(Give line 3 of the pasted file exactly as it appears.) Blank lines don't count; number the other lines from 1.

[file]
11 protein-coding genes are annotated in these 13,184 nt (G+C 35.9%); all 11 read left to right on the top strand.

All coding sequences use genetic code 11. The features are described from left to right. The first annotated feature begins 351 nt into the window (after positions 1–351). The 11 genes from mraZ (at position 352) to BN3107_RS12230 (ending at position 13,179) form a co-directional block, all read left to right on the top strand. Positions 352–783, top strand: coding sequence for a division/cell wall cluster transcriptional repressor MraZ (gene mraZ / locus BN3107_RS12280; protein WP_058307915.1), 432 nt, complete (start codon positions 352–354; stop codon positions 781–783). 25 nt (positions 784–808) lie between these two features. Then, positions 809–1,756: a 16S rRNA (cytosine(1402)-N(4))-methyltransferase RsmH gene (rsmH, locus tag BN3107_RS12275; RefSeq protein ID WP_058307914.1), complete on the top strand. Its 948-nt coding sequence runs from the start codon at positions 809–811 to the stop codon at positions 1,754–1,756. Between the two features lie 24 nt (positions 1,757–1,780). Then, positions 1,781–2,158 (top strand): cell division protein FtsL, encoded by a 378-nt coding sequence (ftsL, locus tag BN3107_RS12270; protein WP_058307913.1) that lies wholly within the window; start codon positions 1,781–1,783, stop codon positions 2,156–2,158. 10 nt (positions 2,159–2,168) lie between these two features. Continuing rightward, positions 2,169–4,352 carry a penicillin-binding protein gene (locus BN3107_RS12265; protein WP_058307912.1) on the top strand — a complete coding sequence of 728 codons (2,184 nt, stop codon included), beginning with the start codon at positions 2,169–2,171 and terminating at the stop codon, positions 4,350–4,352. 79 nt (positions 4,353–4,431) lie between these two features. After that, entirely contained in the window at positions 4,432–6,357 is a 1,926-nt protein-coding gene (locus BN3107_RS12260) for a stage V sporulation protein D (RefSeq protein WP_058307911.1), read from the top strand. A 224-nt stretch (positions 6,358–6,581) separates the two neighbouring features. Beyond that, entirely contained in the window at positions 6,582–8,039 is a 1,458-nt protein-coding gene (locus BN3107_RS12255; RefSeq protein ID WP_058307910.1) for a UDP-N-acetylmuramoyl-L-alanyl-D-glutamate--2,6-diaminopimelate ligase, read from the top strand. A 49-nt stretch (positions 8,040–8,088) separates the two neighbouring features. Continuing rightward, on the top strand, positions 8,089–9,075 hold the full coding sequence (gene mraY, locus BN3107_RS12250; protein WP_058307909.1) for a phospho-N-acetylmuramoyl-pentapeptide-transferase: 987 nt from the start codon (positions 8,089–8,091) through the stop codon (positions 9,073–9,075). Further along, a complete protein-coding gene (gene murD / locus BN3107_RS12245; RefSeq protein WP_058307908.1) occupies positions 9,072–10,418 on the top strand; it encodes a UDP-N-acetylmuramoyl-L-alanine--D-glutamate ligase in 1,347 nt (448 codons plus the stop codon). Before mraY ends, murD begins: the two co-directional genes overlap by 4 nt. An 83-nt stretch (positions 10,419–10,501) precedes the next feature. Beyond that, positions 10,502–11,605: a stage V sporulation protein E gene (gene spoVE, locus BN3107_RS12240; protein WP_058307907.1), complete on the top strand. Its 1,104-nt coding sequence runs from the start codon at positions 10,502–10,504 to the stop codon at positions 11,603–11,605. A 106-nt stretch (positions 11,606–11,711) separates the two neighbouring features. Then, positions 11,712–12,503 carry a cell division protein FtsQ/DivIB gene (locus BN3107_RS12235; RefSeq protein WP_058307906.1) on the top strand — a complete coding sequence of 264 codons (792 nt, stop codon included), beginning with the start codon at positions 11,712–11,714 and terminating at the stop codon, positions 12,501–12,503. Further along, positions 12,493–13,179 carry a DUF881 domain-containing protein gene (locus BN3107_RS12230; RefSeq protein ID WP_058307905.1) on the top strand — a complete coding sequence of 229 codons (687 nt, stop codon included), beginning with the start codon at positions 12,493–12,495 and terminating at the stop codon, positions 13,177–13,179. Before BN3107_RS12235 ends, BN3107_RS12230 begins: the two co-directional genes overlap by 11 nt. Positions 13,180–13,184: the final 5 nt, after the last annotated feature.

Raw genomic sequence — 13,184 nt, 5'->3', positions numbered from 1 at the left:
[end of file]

Raw genomic sequence — 13,184 nt, 5'->3', positions numbered from 1 at the left: